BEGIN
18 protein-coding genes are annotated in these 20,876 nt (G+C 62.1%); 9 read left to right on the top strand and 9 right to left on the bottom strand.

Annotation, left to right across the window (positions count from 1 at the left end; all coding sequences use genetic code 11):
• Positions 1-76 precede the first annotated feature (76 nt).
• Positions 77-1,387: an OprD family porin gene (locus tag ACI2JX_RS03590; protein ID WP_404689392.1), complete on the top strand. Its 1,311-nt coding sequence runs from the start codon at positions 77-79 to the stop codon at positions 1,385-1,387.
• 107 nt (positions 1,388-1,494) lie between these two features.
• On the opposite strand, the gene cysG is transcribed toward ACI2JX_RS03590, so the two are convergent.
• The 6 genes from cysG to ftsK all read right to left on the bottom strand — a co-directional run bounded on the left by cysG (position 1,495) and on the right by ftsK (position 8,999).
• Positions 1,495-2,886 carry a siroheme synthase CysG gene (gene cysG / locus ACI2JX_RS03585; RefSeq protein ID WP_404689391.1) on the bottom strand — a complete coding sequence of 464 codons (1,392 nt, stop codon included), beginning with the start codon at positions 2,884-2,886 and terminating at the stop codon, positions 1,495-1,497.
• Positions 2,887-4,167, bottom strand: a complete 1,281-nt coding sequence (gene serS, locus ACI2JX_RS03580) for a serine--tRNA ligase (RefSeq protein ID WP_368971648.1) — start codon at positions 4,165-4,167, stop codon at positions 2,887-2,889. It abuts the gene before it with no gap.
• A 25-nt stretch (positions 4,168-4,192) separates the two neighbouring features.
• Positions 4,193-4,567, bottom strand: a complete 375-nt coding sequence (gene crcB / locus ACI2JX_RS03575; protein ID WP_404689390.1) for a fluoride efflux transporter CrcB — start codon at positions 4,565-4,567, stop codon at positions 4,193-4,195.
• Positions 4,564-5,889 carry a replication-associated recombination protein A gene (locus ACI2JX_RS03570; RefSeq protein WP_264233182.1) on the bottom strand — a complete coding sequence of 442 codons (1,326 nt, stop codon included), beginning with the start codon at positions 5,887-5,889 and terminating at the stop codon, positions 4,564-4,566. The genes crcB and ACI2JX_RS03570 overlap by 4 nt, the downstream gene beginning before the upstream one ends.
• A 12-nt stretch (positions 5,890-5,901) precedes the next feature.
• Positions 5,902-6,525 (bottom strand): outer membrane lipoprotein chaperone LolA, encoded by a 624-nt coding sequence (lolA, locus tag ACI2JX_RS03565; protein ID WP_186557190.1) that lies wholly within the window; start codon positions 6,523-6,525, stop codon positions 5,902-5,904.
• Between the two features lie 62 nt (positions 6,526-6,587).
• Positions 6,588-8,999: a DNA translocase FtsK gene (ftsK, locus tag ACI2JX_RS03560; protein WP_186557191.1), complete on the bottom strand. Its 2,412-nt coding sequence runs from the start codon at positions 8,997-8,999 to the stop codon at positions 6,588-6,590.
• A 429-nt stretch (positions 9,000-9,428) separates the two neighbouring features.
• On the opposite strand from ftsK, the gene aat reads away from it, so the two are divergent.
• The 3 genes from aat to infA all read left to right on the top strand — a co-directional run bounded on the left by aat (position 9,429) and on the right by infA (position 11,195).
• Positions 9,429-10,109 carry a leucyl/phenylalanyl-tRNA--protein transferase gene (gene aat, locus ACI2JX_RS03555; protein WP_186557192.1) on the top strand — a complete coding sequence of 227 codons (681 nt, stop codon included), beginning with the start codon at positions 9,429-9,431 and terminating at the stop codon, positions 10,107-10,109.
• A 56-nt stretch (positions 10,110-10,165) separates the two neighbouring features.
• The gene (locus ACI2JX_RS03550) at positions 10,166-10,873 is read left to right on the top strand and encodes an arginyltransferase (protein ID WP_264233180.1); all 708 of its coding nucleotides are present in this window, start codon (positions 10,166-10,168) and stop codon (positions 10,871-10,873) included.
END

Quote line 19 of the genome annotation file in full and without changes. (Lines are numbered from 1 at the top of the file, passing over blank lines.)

• The 3 genes from aat to infA all read left to right on the top strand — a co-directional run bounded on the left by aat (position 9,429) and on the right by infA (position 11,195).